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Tuesday, 03 May 2016

Stocks and Funds

Halliburton corporate offices in Houston, Texas April 6, 2012.

Halliburton owners may have to speak up again

03 May 2016

CEO David Lesar passed on using Tuesday’s earnings call to apologize after overconfidence in a failed deal cost the company $3.5 bln. Nearly 30 pct of shareholders dissed Halliburton’s executive pay last year. Maybe they’ll send a sterner message in this month’s annual vote.

Steven Cohen in California, U.S., May 2, 2016.

Steve Cohen returns as beau of Wall Street ball

03 May 2016

The billionaire investor starred at Michael Milken’s annual bash, warning global grandees that overcrowding in the hedge-fund world is lowering returns. Now managing $11 bln of mostly family money, his joviality seemed justified: U.S. watchdogs left him bruised but unbowed.

Mark Zuckerberg, founder of Facebook, in Barcelona, Spain, February 21, 2016.

Retrograde governance will cost Facebook little

03 May 2016

The social network’s new non-voting shares have been challenged in court. A similar spat at Google ended with the search giant paying shareholders just $522 mln – 0.15 pct of its market cap. An equivalent result at Facebook would entrench boss Mark Zuckerberg’s control cheaply.

CFO Kirt Gardner (R) talks to CEO Sergio Ermotti of Swiss bank UBS before an annual news conference in Zurich, Switzerland.

UBS's golden ratio shows cuts are vital

03 May 2016

The Swiss bank is rejigging its wealth unit after trading income as a percentage of invested funds dipped to historic lows. Group return on equity was just 5.1 pct in the first quarter. UBS depends on rich folks being active. When they aren’t, the only option is to trim expenses.

Bids and Buyouts

Human genetic material is stored at a laboratory in Munich May 23, 2011.

Medical firms' $18 bln merger lacks clear logic

03 May 2016

Healthcare data miner IMS is uniting with Quintiles, a manager of drug trials. Each will own about half the combined company, and other than some cost savings, the reasons for combining are a bit nebulous. The presence of buyout firm TPG on both sides may offer some clues.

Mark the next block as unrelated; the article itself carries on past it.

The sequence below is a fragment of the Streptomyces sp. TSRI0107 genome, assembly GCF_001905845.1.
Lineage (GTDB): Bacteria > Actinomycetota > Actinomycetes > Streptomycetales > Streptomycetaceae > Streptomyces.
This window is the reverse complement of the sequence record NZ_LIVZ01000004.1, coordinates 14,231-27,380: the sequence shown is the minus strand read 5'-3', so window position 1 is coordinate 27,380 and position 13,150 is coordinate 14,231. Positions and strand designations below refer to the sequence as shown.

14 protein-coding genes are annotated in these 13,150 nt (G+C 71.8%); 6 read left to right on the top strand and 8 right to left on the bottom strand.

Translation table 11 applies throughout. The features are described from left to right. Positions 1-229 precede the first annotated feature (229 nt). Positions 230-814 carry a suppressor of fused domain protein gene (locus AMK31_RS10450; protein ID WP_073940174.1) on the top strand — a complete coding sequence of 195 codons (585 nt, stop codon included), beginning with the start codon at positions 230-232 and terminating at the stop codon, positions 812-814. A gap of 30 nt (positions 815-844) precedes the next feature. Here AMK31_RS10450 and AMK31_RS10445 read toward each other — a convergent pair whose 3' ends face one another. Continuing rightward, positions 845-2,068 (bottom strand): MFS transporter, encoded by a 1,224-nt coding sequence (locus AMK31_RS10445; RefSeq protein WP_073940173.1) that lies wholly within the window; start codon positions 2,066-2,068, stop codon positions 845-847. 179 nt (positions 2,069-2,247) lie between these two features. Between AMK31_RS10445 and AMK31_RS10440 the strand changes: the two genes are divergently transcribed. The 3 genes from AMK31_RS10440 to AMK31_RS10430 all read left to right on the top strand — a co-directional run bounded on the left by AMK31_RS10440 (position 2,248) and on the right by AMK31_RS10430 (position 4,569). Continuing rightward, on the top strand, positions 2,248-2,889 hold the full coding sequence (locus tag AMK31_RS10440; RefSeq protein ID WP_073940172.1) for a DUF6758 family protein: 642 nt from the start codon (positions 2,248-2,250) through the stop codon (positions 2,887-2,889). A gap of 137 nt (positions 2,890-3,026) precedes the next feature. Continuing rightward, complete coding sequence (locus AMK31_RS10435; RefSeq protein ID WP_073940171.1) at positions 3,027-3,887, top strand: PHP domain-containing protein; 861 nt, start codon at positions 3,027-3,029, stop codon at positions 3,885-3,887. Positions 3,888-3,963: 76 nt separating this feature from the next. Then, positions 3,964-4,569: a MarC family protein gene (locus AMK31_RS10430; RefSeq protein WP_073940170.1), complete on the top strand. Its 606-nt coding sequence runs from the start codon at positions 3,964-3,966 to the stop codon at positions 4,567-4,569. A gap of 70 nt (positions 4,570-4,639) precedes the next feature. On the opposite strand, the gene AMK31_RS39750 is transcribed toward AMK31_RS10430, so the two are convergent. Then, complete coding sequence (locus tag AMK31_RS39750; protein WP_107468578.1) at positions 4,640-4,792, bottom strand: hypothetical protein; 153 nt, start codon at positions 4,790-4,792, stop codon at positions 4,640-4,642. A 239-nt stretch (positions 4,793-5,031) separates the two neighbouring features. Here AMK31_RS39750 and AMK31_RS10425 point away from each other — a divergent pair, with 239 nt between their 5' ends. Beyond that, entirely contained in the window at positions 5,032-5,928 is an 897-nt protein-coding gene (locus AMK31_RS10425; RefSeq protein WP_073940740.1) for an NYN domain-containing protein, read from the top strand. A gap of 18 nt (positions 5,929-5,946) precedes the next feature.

Halliburton corporate offices in Houston, Texas April 6, 2012.

Halliburton-Baker blowup reverberates beyond oil

02 May 2016

The $35 bln oil-services deal is the latest to buckle under regulatory pressure this year, after Pfizer’s bid for Allergan. Baker Hughes pockets a $3.5 bln break fee at Halliburton owners’ expense. Punishing the boss and board would yield a more enduring lesson in M&A hubris.

Apollo Management LP Managing Partner Leon Black speaks at the panel discussion "Global Opportunities in Private Equity" at The Milken Institute Global Conference in Beverly Hills, California May 2, 2011.

Apollo Education owners risk flunking buyout 101

02 May 2016

Bidders for the University of Phoenix parent bumped their offer 5 pct to $1.14 bln. That’s generous, considering the for-profit college faces regulatory crackdowns and dimming financial prospects. With a vote on the deal imminent, investors grubbing for more may look like dunces.

The logo of Gannett Co is seen outside their corporate headquarters in McLean, Virginia, July 23, 2013. A decline in newspaper advertising dragged down Gannett Co's second-quarter results, underscoring the company's need for new revenue streams.

Tribune's foot dragging on bid is bad stewardship

02 May 2016

Gannett is asking Tribune shareholders to withhold votes for directors after going public with an $813 mln offer for the L.A. Times publisher. Trib Chair Michael Ferro looks like he’s stalling. Small wonder: He and his management team will struggle to beat Gannett’s 63 pct premium.

Money and Markets

British Prime Minister David Cameron (L) with Brendan Barber, former general secretary of the Trades Union Congress (R) at a Caterpillar engine factory in Peterborough, Britain, 28 April 2016. Britain will vote whether to remain or leave the EU 23 June.

UK slowdown has a silver lining for Cameron

03 May 2016

An unexpected contraction in manufacturing is the latest sign that growth is losing momentum. Usually such a slowdown would be unmitigated bad news for the government. Right now, it’s all useful PR fodder for Prime Minister David Cameron in his battle to keep Britain in the EU.

A pedestrian walks past an advertising billboard promoting home loan interest rates in Sydney, Australia, April 29, 2016.

Australian central bank comes to miners' aid

03 May 2016

Cutting interest rates to an all-time low of 1.75 percent will weaken the currency and help stave off deflation. Reversing the Aussie dollar’s recent rise will help make miners Down Under more competitive. That offsets the risk of further heating up the country’s housing market.

Russian President Vladimir Putin attends a joint news conference with Uzbek President Islam Karimov (not pictured) following their meeting at the Kremlin in Moscow, Russia, April 26, 2016.

Investors treat Russia like a wounded bear

03 May 2016

Russia’s escalating anti-Western rhetoric is damaging its chances of winning back foreign investment. Shifting the blame may keep Russians distracted from economic realities for a while longer, but it can’t replace hard cash.

Leicester City fans watch the Chelsea v Tottenham Hotspur game in pub in Leicester - 2/5/16. Leicester City fans celebrate winning the Premier League.

Leicester City upends "size is everything" mantra

03 May 2016

The lowly UK soccer club has, remarkably, won the Premier League. Victory in Britain’s top division had been the preserve of a five-club oligopoly since 1992, and Leicester was a 5000-1 outsider. Businesses facing seemingly unbreakable glass ceilings have a new role model.